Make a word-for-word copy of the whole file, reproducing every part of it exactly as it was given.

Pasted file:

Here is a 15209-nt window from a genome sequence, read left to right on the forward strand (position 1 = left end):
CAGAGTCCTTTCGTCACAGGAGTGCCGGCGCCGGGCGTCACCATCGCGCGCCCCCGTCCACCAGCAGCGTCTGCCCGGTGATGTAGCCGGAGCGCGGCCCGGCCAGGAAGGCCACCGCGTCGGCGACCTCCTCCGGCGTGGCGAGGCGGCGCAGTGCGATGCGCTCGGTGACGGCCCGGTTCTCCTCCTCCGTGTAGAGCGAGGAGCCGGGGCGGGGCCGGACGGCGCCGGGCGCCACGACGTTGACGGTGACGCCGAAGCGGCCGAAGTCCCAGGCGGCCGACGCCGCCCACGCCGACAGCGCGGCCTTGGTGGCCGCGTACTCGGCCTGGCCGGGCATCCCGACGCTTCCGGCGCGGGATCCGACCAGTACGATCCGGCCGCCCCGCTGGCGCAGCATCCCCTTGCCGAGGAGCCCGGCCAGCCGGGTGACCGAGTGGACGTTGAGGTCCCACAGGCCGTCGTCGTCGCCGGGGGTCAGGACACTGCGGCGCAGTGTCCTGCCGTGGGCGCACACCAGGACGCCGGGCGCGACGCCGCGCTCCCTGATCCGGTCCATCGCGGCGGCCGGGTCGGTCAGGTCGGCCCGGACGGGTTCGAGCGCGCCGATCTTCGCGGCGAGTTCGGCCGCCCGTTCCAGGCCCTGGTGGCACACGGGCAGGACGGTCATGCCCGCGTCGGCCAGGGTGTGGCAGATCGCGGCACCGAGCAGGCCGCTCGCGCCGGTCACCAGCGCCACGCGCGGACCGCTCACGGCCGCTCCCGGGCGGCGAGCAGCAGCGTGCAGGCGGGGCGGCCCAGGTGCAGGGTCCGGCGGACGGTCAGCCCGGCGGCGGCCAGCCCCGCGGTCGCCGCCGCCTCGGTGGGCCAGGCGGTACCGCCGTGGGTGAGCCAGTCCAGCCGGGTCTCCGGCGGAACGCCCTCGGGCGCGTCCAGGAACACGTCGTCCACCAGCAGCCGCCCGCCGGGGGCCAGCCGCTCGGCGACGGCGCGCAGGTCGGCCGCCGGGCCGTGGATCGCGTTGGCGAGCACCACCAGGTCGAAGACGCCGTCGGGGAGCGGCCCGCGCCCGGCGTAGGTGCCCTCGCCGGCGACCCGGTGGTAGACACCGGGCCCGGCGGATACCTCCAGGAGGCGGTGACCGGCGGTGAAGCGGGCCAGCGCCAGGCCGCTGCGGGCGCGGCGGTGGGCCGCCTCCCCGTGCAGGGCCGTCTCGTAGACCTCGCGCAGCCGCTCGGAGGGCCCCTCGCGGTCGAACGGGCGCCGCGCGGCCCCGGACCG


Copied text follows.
Here is a 15209-nt window from a genome sequence, read left to right on the forward strand (position 1 = left end):
CAGAGTCCTTTCGTCACAGGAGTGCCGGCGCCGGGCGTCACCATCGCGCGCCCCCGTCCACCAGCAGCGTCTGCCCGGTGATGTAGCCGGAGCGCGGCCCGGCCAGGAAGGCCACCGCGTCGGCGACCTCCTCCGGCGTGGCGAGGCGGCGCAGTGCGATGCGCTCGGTGACGGCCCGGTTCTCCTCCTCCGTGTAGAGCGAGGAGCCGGGGCGGGGCCGGACGGCGCCGGGCGCCACGACGTTGACGGTGACGCCGAAGCGGCCGAAGTCCCAGGCGGCCGACGCCGCCCACGCCGACAGCGCGGCCTTGGTGGCCGCGTACTCGGCCTGGCCGGGCATCCCGACGCTTCCGGCGCGGGATCCGACCAGTACGATCCGGCCGCCCCGCTGGCGCAGCATCCCCTTGCCGAGGAGCCCGGCCAGCCGGGTGACCGAGTGGACGTTGAGGTCCCACAGGCCGTCGTCGTCGCCGGGGGTCAGGACACTGCGGCGCAGTGTCCTGCCGTGGGCGCACACCAGGACGCCGGGCGCGACGCCGCGCTCCCTGATCCGGTCCATCGCGGCGGCCGGGTCGGTCAGGTCGGCCCGGACGGGTTCGAGCGCGCCGATCTTCGCGGCGAGTTCGGCCGCCCGTTCCAGGCCCTGGTGGCACACGGGCAGGACGGTCATGCCCGCGTCGGCCAGGGTGTGGCAGATCGCGGCACCGAGCAGGCCGCTCGCGCCGGTCACCAGCGCCACGCGCGGACCGCTCACGGCCGCTCCCGGGCGGCGAGCAGCAGCGTGCAGGCGGGGCGGCCCAGGTGCAGGGTCCGGCGGACGGTCAGCCCGGCGGCGGCCAGCCCCGCGGTCGCCGCCGCCTCGGTGGGCCAGGCGGTACCGCCGTGGGTGAGCCAGTCCAGCCGGGTCTCCGGCGGAACGCCCTCGGGCGCGTCCAGGAACACGTCGTCCACCAGCAGCCGCCCGCCGGGGGCCAGCCGCTCGGCGACGGCGCGCAGGTCGGCCGCCGGGCCGTGGATCGCGTTGGCGAGCACCACCAGGTCGAAGACGCCGTCGGGGAGCGGCCCGCGCCCGGCGTAGGTGCCCTCGCCGGCGACCCGGTGGTAGACACCGGGCCCGGCGGATACCTCCAGGAGGCGGTGACCGGCGGTGAAGCGGGCCAGCGCCAGGCCGCTGCGGGCGCGGCGGTGGGCCGCCTCCCCGTGCAGGGCCGTCTCGTAGACCTCGCGCAGCCGCTCGGAGGGCCCCTCGCGGTCGAACGGGCGCCGCGCGGCCCCGGACCG